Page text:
Antibody recognition of a protease created epitope

Artem Evdokimov AEVDOKIMOZ at cinci.rr.com
Fri Nov 30 19:58:02 EST 2001

One of the FLAG antibodies will only recognize FLAG when it's not within the context of an intact protein chain. This will require mutaitons or insertions in your sequence plus the cut will have to be made exactly at the beginning of the FLAG sequence.

If you wish to go crazy, you could try in-vitro transcription with altered (fluorescent) amino acid :)

If you wish to be a bit less nuts, you may want to try biotinylation (biotin-acceptor peptides will get auto-biotinylated on a specific lysine) but that would mean that you'd insert a 10+ residue peptide into your sequence, not necessarily good.

You can label lysines with stuff but if you do it in vivo, then all the lysines will be uniformly labeled, not very nice I suspect. 

Could you elaborate a bit more on your problem ?

  ""Gregory O'Sullivan"" <osullivan at mpih-frankfurt.mpg.de> wrote in message news:002e01c175e6$9473a7e0$0e05058d at gregory...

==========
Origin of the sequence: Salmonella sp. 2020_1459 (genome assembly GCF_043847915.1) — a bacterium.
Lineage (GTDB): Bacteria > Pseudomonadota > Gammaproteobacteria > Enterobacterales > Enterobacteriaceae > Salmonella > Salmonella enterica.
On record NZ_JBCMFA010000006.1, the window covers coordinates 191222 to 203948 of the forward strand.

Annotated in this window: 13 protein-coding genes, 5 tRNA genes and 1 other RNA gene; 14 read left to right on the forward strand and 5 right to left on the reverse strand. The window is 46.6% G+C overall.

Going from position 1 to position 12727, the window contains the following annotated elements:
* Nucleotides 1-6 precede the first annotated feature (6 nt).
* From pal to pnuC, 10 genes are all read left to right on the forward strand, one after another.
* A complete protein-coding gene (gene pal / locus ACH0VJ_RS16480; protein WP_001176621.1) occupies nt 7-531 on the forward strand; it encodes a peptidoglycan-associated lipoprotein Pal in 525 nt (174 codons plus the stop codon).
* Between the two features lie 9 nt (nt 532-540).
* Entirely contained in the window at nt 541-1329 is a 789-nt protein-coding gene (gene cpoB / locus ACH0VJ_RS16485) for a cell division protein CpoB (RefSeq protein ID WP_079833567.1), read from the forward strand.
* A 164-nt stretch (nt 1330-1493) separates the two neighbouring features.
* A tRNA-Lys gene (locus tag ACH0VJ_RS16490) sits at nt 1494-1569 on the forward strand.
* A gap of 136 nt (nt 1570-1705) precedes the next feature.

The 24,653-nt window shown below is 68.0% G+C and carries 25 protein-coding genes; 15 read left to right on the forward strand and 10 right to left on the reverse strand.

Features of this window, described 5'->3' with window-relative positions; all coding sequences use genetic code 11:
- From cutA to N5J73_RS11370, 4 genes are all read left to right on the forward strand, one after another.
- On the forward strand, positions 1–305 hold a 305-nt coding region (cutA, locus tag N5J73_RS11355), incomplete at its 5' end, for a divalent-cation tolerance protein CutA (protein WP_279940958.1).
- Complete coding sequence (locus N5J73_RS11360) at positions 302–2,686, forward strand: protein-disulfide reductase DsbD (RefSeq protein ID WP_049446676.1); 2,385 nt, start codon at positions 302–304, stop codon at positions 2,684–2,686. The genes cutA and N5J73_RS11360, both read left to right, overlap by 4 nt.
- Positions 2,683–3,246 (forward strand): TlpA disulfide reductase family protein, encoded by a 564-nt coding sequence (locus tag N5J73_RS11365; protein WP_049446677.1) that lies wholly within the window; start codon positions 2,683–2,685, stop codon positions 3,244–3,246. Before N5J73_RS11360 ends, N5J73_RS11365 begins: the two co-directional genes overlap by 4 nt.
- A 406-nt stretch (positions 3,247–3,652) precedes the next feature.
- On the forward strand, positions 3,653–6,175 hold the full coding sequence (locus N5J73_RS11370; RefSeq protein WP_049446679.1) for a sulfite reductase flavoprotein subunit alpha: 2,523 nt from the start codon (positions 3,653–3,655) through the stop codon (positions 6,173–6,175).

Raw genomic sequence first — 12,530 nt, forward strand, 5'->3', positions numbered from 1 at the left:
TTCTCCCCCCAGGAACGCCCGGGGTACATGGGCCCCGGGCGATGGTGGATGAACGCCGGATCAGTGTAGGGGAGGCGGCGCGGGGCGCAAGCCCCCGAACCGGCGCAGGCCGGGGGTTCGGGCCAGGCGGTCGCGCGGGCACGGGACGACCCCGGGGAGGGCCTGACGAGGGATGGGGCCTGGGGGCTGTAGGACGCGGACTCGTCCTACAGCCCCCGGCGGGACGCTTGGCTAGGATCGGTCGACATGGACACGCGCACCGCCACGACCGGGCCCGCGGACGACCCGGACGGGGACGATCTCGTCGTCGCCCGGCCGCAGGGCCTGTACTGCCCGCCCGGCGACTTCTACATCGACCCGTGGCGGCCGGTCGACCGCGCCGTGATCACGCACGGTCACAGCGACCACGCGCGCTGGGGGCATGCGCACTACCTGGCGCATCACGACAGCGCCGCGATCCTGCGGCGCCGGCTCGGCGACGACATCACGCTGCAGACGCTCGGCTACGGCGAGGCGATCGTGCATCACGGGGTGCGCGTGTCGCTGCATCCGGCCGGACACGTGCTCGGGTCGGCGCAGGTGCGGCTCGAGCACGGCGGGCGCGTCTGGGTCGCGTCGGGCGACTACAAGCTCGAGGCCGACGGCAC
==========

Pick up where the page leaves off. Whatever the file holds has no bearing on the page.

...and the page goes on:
I am trying to identify a protein after cleavage by a protease and follow it as oppsed to the intact version.

  One way would be to use a commercially available antibody that will recognise a defined set of residues only after proteolytic cleavage and not in the uncleaved protein. Thus, cleavage of the peptide bond will leave a new N-terminus followed by a series of residues which will create a new epitope not present in the intact protein. Does anybody know of such an antibody ?

  Alternatively, perhaps is there an 'in vivo', non-toxic way of labelling an amino acid (e.g. lysine) with a free N-terminus ?

  Any suggestions will be greatly appreciated.

  Gregory A. O'Sullivan PhD.
  Dept. of Neurochemistry,
  Max Planck Institut fur Hirnfornschung,
  Deutschordenstrasse 46,
  D-60528 Frankfurt/Main,
  Tel: +49 69 96769222
  Email: osullivan at mpih-frankfurt.mpg.de
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